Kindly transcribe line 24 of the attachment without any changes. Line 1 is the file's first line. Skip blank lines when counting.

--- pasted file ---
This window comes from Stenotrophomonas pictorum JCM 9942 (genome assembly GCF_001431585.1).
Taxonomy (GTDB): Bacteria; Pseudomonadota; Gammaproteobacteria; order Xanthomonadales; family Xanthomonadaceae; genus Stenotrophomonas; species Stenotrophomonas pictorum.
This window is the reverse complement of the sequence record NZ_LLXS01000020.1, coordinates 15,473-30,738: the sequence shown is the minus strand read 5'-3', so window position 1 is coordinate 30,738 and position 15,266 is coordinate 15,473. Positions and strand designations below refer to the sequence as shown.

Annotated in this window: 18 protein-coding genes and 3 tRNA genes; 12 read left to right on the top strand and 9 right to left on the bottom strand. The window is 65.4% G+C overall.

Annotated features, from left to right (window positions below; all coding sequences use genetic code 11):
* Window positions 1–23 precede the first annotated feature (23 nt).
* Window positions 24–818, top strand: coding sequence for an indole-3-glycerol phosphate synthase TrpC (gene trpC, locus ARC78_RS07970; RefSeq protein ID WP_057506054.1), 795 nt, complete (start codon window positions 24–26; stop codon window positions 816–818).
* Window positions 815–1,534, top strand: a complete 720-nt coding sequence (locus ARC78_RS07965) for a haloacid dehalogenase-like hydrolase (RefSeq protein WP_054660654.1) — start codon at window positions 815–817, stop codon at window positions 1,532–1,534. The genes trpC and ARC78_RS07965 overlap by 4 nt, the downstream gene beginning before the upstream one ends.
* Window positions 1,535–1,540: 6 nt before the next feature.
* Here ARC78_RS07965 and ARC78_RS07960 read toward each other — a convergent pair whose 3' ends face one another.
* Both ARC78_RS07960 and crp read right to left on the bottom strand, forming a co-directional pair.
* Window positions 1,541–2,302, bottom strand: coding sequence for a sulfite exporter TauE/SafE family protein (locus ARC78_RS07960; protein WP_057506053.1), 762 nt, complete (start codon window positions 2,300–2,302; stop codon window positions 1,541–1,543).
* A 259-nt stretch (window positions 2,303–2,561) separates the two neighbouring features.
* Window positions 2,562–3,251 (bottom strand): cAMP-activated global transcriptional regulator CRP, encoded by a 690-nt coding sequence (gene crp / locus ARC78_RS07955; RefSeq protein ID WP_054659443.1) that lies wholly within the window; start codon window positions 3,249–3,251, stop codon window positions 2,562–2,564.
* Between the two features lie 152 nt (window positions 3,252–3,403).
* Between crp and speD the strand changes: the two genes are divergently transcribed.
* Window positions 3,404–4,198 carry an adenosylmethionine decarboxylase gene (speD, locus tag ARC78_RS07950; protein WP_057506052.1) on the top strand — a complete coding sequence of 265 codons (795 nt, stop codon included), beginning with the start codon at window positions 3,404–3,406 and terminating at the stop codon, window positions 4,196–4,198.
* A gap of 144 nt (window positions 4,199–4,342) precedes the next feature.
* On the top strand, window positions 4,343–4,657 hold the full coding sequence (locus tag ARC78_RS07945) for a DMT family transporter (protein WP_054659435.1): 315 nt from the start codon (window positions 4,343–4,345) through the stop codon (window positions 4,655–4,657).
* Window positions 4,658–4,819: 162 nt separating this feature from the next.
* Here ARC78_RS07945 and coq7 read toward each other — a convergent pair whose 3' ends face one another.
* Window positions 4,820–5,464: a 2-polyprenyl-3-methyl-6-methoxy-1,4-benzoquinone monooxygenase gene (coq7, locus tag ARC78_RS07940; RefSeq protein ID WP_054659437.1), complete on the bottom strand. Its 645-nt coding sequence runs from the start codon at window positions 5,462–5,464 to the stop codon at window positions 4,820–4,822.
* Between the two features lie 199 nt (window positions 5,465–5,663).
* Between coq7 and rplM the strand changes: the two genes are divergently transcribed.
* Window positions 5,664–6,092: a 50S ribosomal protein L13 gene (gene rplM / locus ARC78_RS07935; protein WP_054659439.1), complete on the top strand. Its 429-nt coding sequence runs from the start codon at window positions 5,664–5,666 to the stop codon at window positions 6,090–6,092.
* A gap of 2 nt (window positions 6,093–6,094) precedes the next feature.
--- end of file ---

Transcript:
* Between coq7 and rplM the strand changes: the two genes are divergently transcribed.